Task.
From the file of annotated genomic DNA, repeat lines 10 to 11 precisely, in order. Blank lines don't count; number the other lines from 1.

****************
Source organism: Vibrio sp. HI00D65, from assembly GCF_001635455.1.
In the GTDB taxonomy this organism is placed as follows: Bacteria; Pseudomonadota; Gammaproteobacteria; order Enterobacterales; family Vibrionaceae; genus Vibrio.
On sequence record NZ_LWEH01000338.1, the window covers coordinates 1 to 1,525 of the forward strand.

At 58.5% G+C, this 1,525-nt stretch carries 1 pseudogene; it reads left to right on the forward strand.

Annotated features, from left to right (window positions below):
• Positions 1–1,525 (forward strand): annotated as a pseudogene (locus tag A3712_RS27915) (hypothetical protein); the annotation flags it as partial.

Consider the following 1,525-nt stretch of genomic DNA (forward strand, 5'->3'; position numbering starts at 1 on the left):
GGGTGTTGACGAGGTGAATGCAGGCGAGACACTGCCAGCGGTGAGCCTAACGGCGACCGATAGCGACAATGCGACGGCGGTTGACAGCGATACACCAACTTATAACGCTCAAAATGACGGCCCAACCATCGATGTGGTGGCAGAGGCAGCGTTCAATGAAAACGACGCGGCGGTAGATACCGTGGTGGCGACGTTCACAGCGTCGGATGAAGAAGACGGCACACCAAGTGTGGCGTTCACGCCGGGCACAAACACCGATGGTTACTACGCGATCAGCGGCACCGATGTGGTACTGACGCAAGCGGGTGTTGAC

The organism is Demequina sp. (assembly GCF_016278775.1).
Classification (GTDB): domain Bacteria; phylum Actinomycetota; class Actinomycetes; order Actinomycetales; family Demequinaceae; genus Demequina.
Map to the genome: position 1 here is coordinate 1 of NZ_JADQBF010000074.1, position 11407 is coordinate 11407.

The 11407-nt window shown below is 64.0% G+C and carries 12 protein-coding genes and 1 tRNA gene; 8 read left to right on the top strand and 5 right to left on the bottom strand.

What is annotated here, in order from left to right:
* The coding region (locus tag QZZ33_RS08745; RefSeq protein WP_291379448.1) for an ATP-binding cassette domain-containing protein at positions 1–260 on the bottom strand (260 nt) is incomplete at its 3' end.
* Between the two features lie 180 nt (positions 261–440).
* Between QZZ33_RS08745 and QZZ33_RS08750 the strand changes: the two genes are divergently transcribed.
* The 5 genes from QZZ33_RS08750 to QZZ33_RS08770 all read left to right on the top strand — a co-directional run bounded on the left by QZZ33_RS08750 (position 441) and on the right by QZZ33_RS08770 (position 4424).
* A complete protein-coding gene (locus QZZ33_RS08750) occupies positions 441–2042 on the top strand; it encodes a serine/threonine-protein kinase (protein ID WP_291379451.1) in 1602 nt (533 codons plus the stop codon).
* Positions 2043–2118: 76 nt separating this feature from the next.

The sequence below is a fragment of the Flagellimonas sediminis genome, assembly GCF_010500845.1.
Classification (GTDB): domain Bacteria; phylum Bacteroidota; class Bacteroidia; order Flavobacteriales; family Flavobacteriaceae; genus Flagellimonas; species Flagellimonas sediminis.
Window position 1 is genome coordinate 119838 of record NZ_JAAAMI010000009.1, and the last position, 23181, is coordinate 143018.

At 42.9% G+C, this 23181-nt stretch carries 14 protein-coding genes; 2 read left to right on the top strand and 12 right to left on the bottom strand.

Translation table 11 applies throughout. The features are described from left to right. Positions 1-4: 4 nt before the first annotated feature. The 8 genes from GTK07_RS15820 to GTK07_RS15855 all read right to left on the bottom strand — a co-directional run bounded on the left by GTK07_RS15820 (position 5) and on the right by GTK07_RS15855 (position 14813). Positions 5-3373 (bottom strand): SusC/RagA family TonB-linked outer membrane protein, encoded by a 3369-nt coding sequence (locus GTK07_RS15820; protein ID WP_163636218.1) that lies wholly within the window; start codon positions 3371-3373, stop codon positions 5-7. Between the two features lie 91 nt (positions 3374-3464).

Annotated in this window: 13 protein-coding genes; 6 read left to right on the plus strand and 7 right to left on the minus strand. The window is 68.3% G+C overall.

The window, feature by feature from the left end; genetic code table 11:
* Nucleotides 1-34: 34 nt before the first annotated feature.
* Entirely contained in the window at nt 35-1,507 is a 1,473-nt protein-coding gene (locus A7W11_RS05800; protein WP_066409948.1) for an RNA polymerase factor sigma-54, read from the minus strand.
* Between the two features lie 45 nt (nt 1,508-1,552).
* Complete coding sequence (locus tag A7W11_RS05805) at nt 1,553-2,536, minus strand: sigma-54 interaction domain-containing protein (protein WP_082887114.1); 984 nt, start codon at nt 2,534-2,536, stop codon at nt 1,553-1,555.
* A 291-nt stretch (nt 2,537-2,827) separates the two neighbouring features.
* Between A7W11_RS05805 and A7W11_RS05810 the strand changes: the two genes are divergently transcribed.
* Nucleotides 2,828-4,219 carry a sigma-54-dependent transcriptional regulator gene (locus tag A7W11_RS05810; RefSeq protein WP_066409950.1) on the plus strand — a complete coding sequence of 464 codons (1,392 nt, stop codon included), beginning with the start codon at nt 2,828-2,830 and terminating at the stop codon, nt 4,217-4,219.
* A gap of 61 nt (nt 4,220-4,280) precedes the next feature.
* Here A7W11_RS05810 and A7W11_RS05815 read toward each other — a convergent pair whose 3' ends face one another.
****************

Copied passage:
Classification (GTDB): domain Bacteria; phylum Actinomycetota; class Actinomycetes; order Actinomycetales; family Demequinaceae; genus Demequina.
Map to the genome: position 1 here is coordinate 1 of NZ_JADQBF010000074.1, position 11407 is coordinate 11407.